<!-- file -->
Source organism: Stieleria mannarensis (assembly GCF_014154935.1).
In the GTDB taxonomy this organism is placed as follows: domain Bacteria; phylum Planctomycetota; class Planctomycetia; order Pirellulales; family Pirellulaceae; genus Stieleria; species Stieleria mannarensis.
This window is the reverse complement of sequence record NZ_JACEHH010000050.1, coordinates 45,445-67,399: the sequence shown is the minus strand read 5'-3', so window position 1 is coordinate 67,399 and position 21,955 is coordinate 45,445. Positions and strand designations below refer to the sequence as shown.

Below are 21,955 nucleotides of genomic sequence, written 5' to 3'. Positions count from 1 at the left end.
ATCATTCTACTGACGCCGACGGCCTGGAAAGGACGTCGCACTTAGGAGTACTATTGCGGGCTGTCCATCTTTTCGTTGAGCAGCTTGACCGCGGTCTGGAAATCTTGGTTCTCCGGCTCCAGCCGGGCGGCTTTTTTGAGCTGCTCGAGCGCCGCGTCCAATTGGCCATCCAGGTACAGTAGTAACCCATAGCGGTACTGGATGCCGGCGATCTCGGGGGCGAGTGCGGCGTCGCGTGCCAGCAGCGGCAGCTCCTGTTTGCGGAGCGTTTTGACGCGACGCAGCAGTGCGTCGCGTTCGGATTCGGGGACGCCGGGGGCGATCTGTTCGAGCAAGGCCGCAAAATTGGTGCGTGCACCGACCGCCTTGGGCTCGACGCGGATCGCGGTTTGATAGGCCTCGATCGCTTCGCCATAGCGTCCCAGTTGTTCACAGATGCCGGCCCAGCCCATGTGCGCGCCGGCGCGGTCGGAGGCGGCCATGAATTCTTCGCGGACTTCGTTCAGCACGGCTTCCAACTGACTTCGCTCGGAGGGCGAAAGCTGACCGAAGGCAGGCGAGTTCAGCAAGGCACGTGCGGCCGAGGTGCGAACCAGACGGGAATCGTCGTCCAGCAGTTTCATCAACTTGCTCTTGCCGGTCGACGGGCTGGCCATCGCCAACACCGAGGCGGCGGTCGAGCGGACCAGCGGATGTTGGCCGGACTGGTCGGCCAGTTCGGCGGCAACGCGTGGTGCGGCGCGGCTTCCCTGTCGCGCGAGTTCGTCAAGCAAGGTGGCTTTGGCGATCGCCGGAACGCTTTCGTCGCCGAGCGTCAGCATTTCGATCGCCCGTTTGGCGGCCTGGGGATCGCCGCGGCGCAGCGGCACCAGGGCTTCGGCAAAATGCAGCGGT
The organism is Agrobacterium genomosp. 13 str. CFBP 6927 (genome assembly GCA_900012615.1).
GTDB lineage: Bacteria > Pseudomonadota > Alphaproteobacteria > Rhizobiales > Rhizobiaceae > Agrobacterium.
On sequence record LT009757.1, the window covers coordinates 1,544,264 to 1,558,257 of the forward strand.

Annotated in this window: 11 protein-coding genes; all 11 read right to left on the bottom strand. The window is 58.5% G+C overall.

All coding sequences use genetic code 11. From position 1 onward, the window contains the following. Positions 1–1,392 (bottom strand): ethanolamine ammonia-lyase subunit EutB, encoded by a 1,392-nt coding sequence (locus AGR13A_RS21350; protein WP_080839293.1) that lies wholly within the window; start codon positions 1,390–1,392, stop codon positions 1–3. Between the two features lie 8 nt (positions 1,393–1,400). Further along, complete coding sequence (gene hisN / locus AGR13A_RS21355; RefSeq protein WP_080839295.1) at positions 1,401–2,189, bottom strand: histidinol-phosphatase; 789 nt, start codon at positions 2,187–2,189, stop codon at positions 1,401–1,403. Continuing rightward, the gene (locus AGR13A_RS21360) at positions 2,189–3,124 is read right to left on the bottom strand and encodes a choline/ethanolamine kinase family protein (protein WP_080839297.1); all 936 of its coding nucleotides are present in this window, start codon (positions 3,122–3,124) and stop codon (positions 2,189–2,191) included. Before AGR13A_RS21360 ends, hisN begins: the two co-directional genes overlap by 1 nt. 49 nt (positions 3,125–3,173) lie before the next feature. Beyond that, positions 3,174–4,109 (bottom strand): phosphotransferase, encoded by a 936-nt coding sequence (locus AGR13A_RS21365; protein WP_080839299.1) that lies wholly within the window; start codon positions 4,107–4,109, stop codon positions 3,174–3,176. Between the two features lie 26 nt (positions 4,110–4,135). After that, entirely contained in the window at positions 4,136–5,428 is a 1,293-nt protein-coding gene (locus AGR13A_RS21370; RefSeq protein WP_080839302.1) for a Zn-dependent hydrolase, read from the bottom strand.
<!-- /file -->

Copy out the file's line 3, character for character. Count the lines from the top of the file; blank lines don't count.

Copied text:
This window is the reverse complement of sequence record NZ_JACEHH010000050.1, coordinates 45,445-67,399: the sequence shown is the minus strand read 5'-3', so window position 1 is coordinate 67,399 and position 21,955 is coordinate 45,445. Positions and strand designations below refer to the sequence as shown.